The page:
The older I get, the more I realise that, in life, definition is one of the most important things. In my last column, I talked about professionalism, only to read someone in another publication suggesting that we needed to define professionalism. My first thoughts were not printable, then I reflected and realised that, again, it was all in the definition.
Taking just one definition, the issue becomes even clearer as it defines professionalism as “the skill, competence, or standards expected of a member of a profession”. The difficulty is that standards tend to be specific whereas regulation is now principle-based. So can we square this circle?
Professionalism is both an individual characteristic and a mindset. All professions carry internalised values that will be reflected in the way in which work is carried out and the ethical standards that are adhered to by that set of professionals.
As an example, a concept of “financial adviser professionalism” would require that advisers recommend the most appropriate products/ investments treatment for their clients rather than one or more which would yield them higher remuneration or would meet an imposed objective of financial-only target (targets nowadays would have to comply with treating customers fairly and not be purely revenue-based).
To date, the professionalism target has been aimed at advisers but if we are to have the appropriate environment, we need all those involved to display and operate prof-essionally so that would include providers, platforms and non-advising staff.
We are told that the ABI has taken away the requirement for open market options to be dealt with in 10 days. If those days were consecutive, then its news to me. Recently, we dealt with one annuity company which does not even diarise requests for money to transfer to them.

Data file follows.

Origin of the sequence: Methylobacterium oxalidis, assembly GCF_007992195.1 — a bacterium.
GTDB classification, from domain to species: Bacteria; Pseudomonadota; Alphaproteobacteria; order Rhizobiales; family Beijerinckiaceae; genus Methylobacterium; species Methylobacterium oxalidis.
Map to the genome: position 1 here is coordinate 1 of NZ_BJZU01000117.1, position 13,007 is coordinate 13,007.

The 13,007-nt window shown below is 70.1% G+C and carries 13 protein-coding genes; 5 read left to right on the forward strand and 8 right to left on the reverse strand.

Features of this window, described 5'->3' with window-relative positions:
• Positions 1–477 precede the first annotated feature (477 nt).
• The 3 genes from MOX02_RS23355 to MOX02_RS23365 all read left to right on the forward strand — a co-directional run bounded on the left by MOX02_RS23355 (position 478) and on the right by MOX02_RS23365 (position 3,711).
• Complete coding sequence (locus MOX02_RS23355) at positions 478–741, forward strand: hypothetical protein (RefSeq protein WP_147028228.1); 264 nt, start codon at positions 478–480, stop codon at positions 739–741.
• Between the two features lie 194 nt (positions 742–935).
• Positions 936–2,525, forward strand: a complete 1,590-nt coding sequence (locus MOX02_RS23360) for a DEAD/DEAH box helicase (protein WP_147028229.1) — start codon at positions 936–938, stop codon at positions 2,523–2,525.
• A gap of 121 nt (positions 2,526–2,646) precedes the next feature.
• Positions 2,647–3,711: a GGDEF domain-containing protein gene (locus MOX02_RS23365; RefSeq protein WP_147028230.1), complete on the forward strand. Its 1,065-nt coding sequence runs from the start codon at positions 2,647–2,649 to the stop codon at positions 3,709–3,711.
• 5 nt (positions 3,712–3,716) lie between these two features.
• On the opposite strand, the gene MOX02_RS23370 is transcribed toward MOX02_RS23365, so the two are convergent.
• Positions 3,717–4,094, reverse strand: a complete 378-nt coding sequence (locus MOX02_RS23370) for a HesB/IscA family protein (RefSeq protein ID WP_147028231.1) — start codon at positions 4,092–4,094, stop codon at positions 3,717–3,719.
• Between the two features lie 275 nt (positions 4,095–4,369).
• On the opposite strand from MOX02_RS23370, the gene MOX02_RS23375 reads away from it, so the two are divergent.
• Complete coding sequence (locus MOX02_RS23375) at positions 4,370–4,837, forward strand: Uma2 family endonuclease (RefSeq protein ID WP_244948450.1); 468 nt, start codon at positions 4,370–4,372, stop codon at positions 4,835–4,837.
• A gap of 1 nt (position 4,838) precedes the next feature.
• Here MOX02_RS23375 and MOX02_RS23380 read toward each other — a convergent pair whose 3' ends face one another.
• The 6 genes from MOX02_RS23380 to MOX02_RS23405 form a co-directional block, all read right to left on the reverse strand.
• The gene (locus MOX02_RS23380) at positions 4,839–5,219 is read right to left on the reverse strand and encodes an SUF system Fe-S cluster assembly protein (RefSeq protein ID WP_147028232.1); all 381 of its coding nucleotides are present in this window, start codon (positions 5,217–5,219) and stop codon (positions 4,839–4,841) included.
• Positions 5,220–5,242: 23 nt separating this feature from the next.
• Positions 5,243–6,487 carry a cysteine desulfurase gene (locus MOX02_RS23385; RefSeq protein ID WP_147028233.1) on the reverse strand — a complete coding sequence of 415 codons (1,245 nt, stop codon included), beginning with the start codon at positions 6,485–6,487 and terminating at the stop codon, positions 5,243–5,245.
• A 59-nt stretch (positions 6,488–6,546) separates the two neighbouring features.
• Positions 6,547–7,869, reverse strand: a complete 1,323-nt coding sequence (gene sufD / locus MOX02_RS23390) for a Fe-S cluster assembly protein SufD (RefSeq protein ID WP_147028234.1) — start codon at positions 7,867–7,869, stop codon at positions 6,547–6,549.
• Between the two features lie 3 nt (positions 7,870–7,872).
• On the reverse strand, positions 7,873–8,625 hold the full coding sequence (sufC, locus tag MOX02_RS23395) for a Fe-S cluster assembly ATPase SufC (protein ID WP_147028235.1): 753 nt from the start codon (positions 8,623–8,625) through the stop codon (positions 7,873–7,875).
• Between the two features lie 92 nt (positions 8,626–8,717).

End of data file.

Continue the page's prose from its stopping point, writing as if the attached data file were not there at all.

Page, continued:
The idea now is for the retirement date to be the deadline. Whoever thought this up must be the same person that believes there will be more than four significant and active life insurance companies in the next five years.
Just how professional is any body that moves the goalposts along the lines of service standards. These standards are as helpful as travel time tables where the time for the journey is overstated to avoid those standards ever being breached. I just don’t think that the ABI or many of its members understand service. Perhaps a course at the Ritz Carlton leadership school would awaken their need to care for the clients instead of patronising them.
Let me suggest a simple way forward – one discharge form for all, plain English on all forms, especially those checking on the breach of the lifetime allowance. The latter really bugs me because it is rarely accompanied by any thing that explains it to a normal person.
While we are on the subject of definitions, just what does the term “whole of market” mean? Back in the days of polarisation, it would have been easy to check but now? With platforms, just what will define whole of market? Is it the wrapper or the funds used? With the current trend to own funds/Oeics, does this align with whole of market? I think not. If whole of market is to be used, then I think the “better than best” needs dusting off, too. Let’s just make sure we are on the right path.
Robert Reid is managing director of Syndaxi Financial Planning